Not long after the Supreme Court struck down a federal law criminalizing the depiction of animal cruelty in 2010, Congress responded by passing a new statute it hoped would pass constitutional muster.

Last week a federal judge in Texas ruled that the new version also violated the First Amendment, raising the possibility that the issue will return to the high court.

The ruling came in the case that resulted from the first indictment under the new law. Ashley Richards and Brent Justice were arrested in Houston in 2012 on state animal cruelty charges in connection with their production of numerous crush videos that depicted the abuse of dogs, cats and chickens. Federal charges under the new law were added in November.

In the United States v. Stevens case in 2010, the Supreme Court ruled that an earlier version of the law had "alarming breadth" and improperly expanded the category of speech unprotected by the First Amendment.

The new law passed in the aftermath of Stevens re-defined the expression it outlawed to target more specifically animal-crush videos that appeal to a certain sexual fetish, and it also in effect categorized the expression as a form of obscenity not protected by the First Amendment.

But Judge Sim Lake of the southern district of Texas said the new law is flawed because by definition, under numerous Supreme Court precedents, obscenity depicts sexual conduct—and animal crush videos do not.

"Animal crush videos may be obscene in the vernacular sense of the word," Lake wrote in an April 17 decision. "But as established by Miller [v. California] and its progeny the word ‘obscene’ has a specific meaning when used in the context of the First Amendment. Animal crush videos depict violence, not sex organs or graphic sex acts, and Congress may not ‘shoehorn speech about violence into obscenity.’"

Lake added, "To expand that which is unprotected by the First Amendment is to shrink that which is protected."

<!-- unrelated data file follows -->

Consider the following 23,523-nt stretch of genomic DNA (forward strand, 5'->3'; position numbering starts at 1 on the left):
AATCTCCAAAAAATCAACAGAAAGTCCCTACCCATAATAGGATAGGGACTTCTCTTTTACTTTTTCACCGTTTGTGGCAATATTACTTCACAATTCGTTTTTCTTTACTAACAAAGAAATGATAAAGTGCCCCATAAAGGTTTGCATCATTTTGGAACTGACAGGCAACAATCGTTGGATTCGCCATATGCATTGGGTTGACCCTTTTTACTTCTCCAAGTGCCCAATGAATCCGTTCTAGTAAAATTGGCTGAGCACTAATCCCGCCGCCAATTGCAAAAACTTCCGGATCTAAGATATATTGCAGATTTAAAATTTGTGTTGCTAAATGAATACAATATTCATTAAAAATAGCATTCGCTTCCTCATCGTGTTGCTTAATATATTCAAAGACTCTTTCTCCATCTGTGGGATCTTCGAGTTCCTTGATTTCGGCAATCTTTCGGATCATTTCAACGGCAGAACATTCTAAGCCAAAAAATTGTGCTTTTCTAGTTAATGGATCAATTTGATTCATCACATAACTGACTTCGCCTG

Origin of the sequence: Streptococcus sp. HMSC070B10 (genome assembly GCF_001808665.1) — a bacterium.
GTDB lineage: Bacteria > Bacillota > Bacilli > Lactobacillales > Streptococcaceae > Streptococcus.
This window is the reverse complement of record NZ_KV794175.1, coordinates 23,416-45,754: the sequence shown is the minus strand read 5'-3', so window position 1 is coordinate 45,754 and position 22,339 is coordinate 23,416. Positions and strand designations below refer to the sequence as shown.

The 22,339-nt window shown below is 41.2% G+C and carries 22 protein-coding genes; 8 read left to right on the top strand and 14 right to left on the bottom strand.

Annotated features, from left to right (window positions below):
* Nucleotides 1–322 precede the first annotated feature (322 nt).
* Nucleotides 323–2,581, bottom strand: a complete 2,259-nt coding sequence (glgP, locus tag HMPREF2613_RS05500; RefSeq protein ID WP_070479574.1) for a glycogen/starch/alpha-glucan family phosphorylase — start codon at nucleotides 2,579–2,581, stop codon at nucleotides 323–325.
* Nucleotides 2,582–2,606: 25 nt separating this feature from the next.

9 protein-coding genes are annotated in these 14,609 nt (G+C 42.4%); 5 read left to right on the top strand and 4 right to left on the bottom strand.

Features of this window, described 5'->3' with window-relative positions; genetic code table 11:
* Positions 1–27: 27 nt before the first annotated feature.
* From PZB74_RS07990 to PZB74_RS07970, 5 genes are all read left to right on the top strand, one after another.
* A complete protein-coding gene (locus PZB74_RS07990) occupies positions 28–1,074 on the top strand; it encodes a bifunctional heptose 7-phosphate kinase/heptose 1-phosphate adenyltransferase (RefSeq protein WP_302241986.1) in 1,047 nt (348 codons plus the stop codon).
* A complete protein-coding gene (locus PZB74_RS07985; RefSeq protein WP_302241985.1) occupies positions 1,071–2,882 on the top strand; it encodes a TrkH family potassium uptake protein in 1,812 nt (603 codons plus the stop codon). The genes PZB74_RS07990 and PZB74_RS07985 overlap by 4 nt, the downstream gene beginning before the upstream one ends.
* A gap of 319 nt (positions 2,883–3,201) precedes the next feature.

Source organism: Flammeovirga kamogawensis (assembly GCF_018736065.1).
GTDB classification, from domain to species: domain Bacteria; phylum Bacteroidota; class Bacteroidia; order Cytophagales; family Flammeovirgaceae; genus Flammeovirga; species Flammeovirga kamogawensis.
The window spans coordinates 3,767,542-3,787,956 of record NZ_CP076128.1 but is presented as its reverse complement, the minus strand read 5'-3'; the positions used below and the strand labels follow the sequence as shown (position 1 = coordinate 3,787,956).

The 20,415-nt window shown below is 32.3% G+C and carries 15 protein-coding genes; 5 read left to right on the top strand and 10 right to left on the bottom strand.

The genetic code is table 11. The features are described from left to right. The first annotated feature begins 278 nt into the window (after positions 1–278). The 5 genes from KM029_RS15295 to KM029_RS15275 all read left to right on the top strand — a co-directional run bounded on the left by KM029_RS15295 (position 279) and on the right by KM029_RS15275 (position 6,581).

The ruling also said the new law could not be justified as "drying up the market" for the underlying abuse of animals. Lake said the law covers depictions that are not necessarily illegal. He also found that the expressive value of the videos is "extremely low," but that the government interest in protecting animals from abuse "does not … rise to the level of ‘surpassing importance.’"

First Amendment advocates applauded the decision and said it follows the Supreme Court’s precedents in the Stevens case as well as Brown v. Entertainment Merchants Association, which struck down a law limiting sales of violent video games.

"The Stevens case set the guidelines for what the First Amendment is going to look like under the Roberts Court," said Neil Richards, media law expert at the Washington University School of Law. The court, he said, made it clear in Stevens that it would look askance at any efforts to add new types of expression to the list of those that do not deserve First Amendment protection.

Richards said Judge Lake heeded the court’s signal and "correctly struck down the new statute."

Media lawyer Robert Corn-Revere of DavisWright Tremaine also said the district judge reached the right judgment. "The decision preserves strong protections for free expression by confirming that exceptions to First Amendment protection must be strictly limited," Corn-Revere said, "and by recognizing that expression cannot be banned simply because it is disturbing or seemingly worthless."

Tony Mauro can be contacted at tmauro@alm.com.